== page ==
I’m a big fan of animated movies. I particularly like pictures that work on multiple levels. They have a good story and interesting characters that the kids can get into, with jokes, puns, and references that adults can appreciate and enjoy. Doogal takes an interesting approach, abandoning any kind of interesting story and going straight for jokes and references way over the heads of the appropriate age group for this Rated-G film. Lesson one Doogal - those gags don’t work if you don’t have an interesting enough story to draw the children in the first place. Adults would rather see The Matrix over a Matrix gag; proven by the fact that on opening day only six people were in the theater to see the movie during a prime showing – three kids, two parents, and one now-extremely jaded film critic.

The movie attempts to prove the power of friendship as a group of friends gathers together to try and save the world from being frozen by the evil wizard Zeebad. You know he’s evil because he looks just like the good wizard Zebedee, only he’s a different color. Doogal, a candy loving sheepdog, accidentally frees Zeebad from his mystical prison, leaving the evil wizard in an attempt to get his hands on three diamonds that will give him the power to freeze the sun. When Zeebad defeats Zebedee, it’s up to the title character and his friends to get to the diamonds first and stop him.

The first thing anyone is usually going to notice about an animated movie is the animation. This film uses very primary preschool looking imagery setting up the movie for an extremely young audience. The animal characters look like “Veggie Tales” crossed with Precious Moments, and I wonder why the studio bothered with computer animation. Because the visual style looks like it’s intended for such a young audience, the movie probably could have gotten away with low budget hand drawn animation consisting of squiggles and scribbles. To be fair, the images do look cool in some of the environments and when the wizards duel, but otherwise it’s a very simple appearance. I guess it keeps the audience from questioning the spring loaded wizard characters though, which is good since the movie doesn’t go far to explain anything in the story.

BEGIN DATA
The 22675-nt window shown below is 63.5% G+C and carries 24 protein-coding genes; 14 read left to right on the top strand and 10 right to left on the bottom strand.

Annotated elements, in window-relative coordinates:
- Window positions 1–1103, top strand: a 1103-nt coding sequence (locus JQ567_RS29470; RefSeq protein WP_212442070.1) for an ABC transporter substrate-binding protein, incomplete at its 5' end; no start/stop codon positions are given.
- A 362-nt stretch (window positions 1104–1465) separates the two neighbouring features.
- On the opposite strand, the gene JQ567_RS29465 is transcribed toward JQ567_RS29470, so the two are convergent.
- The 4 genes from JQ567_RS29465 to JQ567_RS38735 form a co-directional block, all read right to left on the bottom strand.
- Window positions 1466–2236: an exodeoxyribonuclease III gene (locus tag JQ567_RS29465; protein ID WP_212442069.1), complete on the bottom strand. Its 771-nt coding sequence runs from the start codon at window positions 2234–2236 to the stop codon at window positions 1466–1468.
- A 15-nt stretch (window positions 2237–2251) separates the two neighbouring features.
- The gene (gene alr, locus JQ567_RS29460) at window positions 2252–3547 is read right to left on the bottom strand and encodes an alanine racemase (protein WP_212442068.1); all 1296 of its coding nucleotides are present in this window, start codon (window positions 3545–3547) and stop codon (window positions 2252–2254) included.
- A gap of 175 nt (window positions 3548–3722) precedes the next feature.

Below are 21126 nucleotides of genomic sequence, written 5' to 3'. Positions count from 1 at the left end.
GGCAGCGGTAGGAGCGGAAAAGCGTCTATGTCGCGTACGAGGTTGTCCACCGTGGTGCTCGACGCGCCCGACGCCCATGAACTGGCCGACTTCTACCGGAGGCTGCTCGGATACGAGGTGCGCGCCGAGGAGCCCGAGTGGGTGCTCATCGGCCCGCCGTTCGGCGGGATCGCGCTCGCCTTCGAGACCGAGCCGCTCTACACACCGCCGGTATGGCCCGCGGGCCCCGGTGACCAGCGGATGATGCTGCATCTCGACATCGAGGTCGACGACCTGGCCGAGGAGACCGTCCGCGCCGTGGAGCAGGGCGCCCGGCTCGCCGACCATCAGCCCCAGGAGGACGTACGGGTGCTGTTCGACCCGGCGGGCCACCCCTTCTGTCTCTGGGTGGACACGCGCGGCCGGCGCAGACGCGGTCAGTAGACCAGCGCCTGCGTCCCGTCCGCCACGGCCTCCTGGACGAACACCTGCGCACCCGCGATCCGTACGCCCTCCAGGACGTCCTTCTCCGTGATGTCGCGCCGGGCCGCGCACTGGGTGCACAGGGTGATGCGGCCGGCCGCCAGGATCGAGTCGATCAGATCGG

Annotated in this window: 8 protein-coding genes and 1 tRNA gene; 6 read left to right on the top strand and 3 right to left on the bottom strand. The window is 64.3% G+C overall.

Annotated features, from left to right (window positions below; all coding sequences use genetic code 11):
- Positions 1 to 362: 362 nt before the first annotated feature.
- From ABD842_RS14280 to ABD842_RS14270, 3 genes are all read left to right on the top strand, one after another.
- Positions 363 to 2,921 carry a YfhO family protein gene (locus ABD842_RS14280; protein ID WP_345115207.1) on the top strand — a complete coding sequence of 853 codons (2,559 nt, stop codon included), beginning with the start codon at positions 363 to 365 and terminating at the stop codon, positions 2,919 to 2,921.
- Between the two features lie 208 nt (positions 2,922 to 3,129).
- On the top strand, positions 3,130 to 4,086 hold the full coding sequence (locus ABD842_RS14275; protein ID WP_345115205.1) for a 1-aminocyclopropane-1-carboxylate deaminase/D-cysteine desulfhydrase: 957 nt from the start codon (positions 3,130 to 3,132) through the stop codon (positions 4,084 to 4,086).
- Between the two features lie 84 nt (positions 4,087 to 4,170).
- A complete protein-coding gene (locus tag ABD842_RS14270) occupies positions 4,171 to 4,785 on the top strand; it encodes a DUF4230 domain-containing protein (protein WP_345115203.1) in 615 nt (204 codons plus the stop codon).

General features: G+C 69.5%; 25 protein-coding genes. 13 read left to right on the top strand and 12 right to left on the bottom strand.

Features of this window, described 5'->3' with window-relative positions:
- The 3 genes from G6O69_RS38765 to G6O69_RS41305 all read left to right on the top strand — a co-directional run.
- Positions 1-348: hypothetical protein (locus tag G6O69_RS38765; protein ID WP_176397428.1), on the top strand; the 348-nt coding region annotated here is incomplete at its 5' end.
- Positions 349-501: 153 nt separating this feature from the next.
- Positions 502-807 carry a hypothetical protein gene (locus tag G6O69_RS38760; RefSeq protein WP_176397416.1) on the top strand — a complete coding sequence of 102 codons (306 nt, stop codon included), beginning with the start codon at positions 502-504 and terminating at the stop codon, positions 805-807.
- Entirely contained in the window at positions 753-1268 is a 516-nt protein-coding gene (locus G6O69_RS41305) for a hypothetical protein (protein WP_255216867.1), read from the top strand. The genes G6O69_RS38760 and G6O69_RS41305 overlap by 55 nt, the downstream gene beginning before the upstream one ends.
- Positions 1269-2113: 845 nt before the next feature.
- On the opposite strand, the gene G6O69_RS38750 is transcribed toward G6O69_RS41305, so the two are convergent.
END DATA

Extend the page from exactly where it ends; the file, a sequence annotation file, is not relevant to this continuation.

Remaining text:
The worst visual sin, however, is that the characters don’t match up with the voices provided for them. Voices don’t match the attitude or look of a character, or the mouth doesn’t match up (or even move) at times. This is because Doogal is actually a French film put out in 2005 as The Magic Roundabout. No doubt the animation was intended for the original French voices, which were already translated once into English, making the cast of Doogal the third voices to be applied to the characters.

So the visuals aren’t dazzling, but the movie has a star-studded cast that keeps you laughing in the aisles, right? Sadly, no. While the vocal cast is laden with celebrities, they aren’t exactly your “A”-listers and the voices are used so ineffectively that even usually recognizable voices like William H. Macy seem bland and left me unaware of who was voicing the part until the end credits. The same is true of fellow cast members Ian McKellen, Kevin Smith, and Jimmy Fallon. What’s really sad about all of this is that the first English-speaking cast of the movie used bigger names like Bill Nighy instead of Jimmy Fallon, or Tom Baker instead of Jon Stewart. What was wrong with keeping those voices? Were they too British and proper for a movie thats biggest laughs come from a flatulent moose?

And so we return to that – the quality of the gags used in the film’s weak story. Yes, Kevin Smith plays a moose that can’t appear on screen without letting one rip. As much as I’m usually against base forms of humor like that in children’s movies, it’s really the only thing the kids have to laugh at (and what all three kids were talking about as they left my showing of the movie). As I mentioned before, the film takes advantage of the quest theme at its core story to make as many references to other movies as possible. I’m not against that idea but Doogal broadcasts the jokes almost a minute before they finally pay off. I sat watching the two wizards fighting as Zebedee (Ian McKellen) urged Doogal and company to continue their quest and knew the inevitable Lord of the Rings joke was coming. Sure enough, a minute later there it was. It’s no surprise the movie undermines so many of its own jokes though – many bits that would have been considered funny were ruined by the short cartoon that appeared before the film, “Gopher Broke”, that used the exact same gags.

So Doogal has poor visuals, a terrible story, and only fart jokes to entertain the kiddies. I don’t think that’s enough to explain that calling this movie horrible really is an insult to other horrible movies I’ve seen though, so I’ll end with this thought - Doogal proudly joins less then half a dozen other films I’ve seen over the span of my life that I actually wanted to walk out in the middle of, the last of which was Son of the Mask. With company like that, I can’t recommend Doogal to anyone.